On the 16th of June 1995, Nigeria joined other African countries to commemorate the Day of the African Child (DAC). The celebration of DAC provides an opportunity to reflect on the States of the African Child. DAC was first marked in 1991 and it has since become an avenue to disseminate information on major problem and achievement relating to the African Child. These years UNICEF States of the World’s Children reports that more quietly the continued economic and social marginalization of poorest nations and of the kind of childhood which would enable them become part of tomorrow solutions rather than tomorrow’s problems.
According to daily times of Monday December 11th 1995, in an article titled “safeguarding the right of the child” stated that health statistics shows that though Nigeria may have largely recovered from the ravages of its 1967 to 1970 civil war, the country is still encumbered by a host of what is referred to as “silent emergencies” which rank a sizable percentage of its young generations among children especially difficult circumstances. For a fact, over two hundred Nigerian childrenn still die yearly of easily preventable diarrhea, dehydration and most health indicators for the country fall for shot of sub-Sahara and other regional averages. For instance, the UNICEF report says, while Nigeria’s infant mortality rate was 204 in 1960 and 191 in 1994, those of sub-Sahara African, 101 and 9 for developing and industrialized countries respectively.
These and a host of others had showed the reality fact that if the Nigerian child were to be meaningfully improved and the country’s future safeguarded, there has to be prioritization and restoration of the lack of the requisite political and sustain the promises the country and 178 other countries have made to their respective children in ratifying the 1989 convention on the right of the child. Adopted unanimously by the United Nations General Assembly the convention if implemented in the spirit and later, guarantees adequate social economic, cultural and civil right for our children irrespective of their accidental circumstances of birth, with ample pledges for protection from violence was disasters and exploitation of any sort.
On November 20th 1959, the General Assembly of the United Nations unanimously adopted the declaration of the right of a child. The spirit of the document was reflected in the preamble which said, in part “mankind owes the child it has to give”. Many of the rights and freedoms set forth in the declaration was a restatement of sections of the 1948. Universal declaration of Human Right, but the International Community was convinced that the special needs of the child were so urgent that they called for a separate, more specific declaration.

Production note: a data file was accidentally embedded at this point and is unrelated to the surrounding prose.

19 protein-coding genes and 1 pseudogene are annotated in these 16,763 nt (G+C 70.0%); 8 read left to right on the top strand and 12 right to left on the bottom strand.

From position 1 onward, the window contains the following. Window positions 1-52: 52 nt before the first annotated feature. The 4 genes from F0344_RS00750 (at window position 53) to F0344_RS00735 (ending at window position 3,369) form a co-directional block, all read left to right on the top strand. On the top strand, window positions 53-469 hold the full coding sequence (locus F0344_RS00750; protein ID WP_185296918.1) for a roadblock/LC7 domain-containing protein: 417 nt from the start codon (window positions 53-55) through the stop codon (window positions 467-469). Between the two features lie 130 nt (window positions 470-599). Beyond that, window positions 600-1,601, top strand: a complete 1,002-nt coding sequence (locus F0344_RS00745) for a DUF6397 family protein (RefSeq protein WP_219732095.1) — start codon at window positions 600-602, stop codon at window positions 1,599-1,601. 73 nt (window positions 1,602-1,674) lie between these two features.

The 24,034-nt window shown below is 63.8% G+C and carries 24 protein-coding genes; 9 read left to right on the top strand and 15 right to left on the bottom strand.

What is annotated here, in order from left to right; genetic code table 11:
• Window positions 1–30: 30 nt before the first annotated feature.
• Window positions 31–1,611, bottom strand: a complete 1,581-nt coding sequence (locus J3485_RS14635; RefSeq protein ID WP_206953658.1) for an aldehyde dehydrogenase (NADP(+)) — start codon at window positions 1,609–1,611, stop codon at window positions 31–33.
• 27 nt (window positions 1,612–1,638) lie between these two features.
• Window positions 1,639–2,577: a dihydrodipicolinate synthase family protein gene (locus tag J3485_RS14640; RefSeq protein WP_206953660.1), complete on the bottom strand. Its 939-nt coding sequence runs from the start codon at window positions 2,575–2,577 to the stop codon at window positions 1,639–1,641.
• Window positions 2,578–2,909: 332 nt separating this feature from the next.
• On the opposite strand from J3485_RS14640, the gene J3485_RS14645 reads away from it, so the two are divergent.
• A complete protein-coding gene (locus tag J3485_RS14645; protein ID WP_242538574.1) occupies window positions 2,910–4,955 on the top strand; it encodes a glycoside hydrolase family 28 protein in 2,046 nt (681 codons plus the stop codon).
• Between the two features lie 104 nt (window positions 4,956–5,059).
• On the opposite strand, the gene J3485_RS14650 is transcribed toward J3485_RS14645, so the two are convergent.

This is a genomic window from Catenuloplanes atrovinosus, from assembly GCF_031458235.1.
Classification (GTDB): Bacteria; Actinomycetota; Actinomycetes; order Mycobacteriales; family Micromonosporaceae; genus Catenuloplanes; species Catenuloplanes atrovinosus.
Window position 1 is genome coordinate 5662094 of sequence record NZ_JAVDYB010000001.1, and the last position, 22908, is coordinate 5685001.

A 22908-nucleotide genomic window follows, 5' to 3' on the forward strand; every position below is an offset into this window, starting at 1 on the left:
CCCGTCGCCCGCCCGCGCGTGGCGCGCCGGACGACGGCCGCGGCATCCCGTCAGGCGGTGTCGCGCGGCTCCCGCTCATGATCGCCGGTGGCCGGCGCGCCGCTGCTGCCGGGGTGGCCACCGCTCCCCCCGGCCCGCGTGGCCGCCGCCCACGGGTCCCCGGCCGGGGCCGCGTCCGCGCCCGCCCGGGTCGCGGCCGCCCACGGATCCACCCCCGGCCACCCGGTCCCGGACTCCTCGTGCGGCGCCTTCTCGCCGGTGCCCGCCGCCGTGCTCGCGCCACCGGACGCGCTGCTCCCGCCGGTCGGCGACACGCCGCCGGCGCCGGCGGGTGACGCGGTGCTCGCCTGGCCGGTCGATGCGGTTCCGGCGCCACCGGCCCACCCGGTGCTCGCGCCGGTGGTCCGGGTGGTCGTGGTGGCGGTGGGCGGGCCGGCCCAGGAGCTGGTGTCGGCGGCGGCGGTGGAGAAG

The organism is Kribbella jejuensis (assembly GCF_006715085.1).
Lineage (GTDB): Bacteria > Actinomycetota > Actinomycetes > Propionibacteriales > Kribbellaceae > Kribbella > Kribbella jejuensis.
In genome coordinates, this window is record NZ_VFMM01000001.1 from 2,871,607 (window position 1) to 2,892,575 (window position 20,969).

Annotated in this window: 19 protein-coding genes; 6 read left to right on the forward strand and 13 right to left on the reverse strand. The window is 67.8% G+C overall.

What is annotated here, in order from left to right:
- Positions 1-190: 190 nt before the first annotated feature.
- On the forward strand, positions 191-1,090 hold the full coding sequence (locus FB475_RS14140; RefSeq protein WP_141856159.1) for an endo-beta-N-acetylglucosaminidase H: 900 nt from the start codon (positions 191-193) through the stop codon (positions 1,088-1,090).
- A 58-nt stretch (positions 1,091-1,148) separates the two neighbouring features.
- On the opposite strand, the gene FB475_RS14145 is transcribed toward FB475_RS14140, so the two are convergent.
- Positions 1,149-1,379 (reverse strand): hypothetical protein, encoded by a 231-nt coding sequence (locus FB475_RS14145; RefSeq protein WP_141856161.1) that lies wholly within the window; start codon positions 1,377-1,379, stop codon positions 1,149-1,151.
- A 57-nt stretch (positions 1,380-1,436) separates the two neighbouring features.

On December 21st 1979, the General Assembly adopted a resolution declaring 1979 the International year of the child. The resolution encourages all countries rich and poor to review their programmes for the promotion of the well being of children and recalls that the year 1979 will be Twentieth Anniversary of the declaration of the right of the child and could serve as an occasion to promote and further its implementation.
In ten careful words, principles of declaration affirmed the right of the child to enjoy especially protection and to be given opportunities and facilities to enable them to develop a healthy and normal manner and in condition of freedom and dignity, to have a name and a nationality from his birth. To enjoy the benefits of social security including adequate nutrition, housing, recreation and medical services to receive special treatment, education and care if he/she is handicapped to grow up in an atmosphere of affection and security and whatever possible in the care are under the responsibility of his parents to receive education, to be among the first to receive protection and relief in times of disaster, to be protected against all forms of neglect, cruelty and exploitation and to be protected from practice which may foster any form of discrimination. It also emphasizes that the child shall be brought up in the spirit of understanding, tolerance, friendship among people, peace and universal brotherhood.
The child by reason of his physical and mental immaturity, needs special safeguards and care including appropriate legal protection before as well as after birth, where as the need for such safeguard has been stated in the General Declaration of the right of the child of 1924 and recognized in the Universal Declaration of human right and in the status of specialized agencies and international organizations, concerned with the welfare of children.
Mankind owes the child the best it has to give, the General Assembly proclaims this Declaration of the right of the child to the end that he/she may have a happy childhood and enjoy in his/her own society the rights and freedom set forth and calls upon Voluntary Organizations, local authorities and national governments to recognize these rights and other measures progressively taken in accordance with the following principles.